Preprint Article Version 1 This version is not peer-reviewed

Potential and Limits of Retrieving Conifer Leaf Area Index Using Smartphone Camera Sensors

Version 1 : Received: 16 January 2017 / Approved: 17 January 2017 / Online: 17 January 2017 (09:59:36 CET)

How to cite: Qu, Y.; Wang, J.; Song, J.; Wang, J. Potential and Limits of Retrieving Conifer Leaf Area Index Using Smartphone Camera Sensors. Preprints 2017, 2017010077 (doi: 10.20944/preprints201701.0077.v1). Qu, Y.; Wang, J.; Song, J.; Wang, J. Potential and Limits of Retrieving Conifer Leaf Area Index Using Smartphone Camera Sensors. Preprints 2017, 2017010077 (doi: 10.20944/preprints201701.0077.v1).

Abstract

Plant leaf area index (LAI) is a key characteristic affecting field canopy microclimate. In addition to traditional professional measuring instruments, smartphone camera sensors have been used to measure plant LAI. However, when smartphone methods were used to measure conifer forest LAI, very different performances were obtained depending on whether the smartphone was held at the zenith angle or at a 57.5° angle. To validate further the potential of smartphone sensors for measuring conifer LAI and to find the limits of this method, this paper reports the results of a comparison of two smartphone methods with an LAI-2000 instrument. It is shown that both methods can be used to reveal the conifer leaf-growing trajectory. However, the method with the phone oriented vertically upwards always produced better consistency in magnitude with LAI-2000. The bias of the LAI between the smartphone method and the LAI-2000 instrument was explained with regard to four aspects that can affect LAI: gap fraction, leaf projection ratio, sensor field of view (FOV), and viewing zenith angle (VZA). It was concluded that large FOV and large VZA cause the 57.5° method to overestimate the gap fraction and hence underestimate conifer LAI, especially when tree height is greater than 2.0 m. For the vertically upward method, the bias caused by the overestimated gap fraction is compensated for by an underestimated leaf projection ratio.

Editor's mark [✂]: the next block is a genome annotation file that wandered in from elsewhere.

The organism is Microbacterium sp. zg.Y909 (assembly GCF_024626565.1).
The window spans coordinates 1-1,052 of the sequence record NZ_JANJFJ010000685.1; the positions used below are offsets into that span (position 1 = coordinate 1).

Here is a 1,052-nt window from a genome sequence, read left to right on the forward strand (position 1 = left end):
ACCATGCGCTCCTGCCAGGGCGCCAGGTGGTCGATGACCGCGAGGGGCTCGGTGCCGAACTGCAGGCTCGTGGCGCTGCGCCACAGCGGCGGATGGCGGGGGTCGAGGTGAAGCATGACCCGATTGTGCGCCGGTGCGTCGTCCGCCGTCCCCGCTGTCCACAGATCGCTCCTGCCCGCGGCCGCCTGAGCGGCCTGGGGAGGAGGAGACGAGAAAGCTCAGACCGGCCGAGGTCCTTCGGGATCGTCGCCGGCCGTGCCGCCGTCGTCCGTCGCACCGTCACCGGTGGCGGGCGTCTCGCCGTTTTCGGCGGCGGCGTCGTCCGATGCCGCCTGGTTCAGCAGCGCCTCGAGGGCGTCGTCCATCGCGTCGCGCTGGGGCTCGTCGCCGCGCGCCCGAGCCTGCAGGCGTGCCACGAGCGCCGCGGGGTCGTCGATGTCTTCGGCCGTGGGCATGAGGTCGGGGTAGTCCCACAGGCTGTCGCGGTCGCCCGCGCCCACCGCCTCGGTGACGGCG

Subject Areas

leaf area index; smartphone camera sensor; conifer forest; canopy gap fraction

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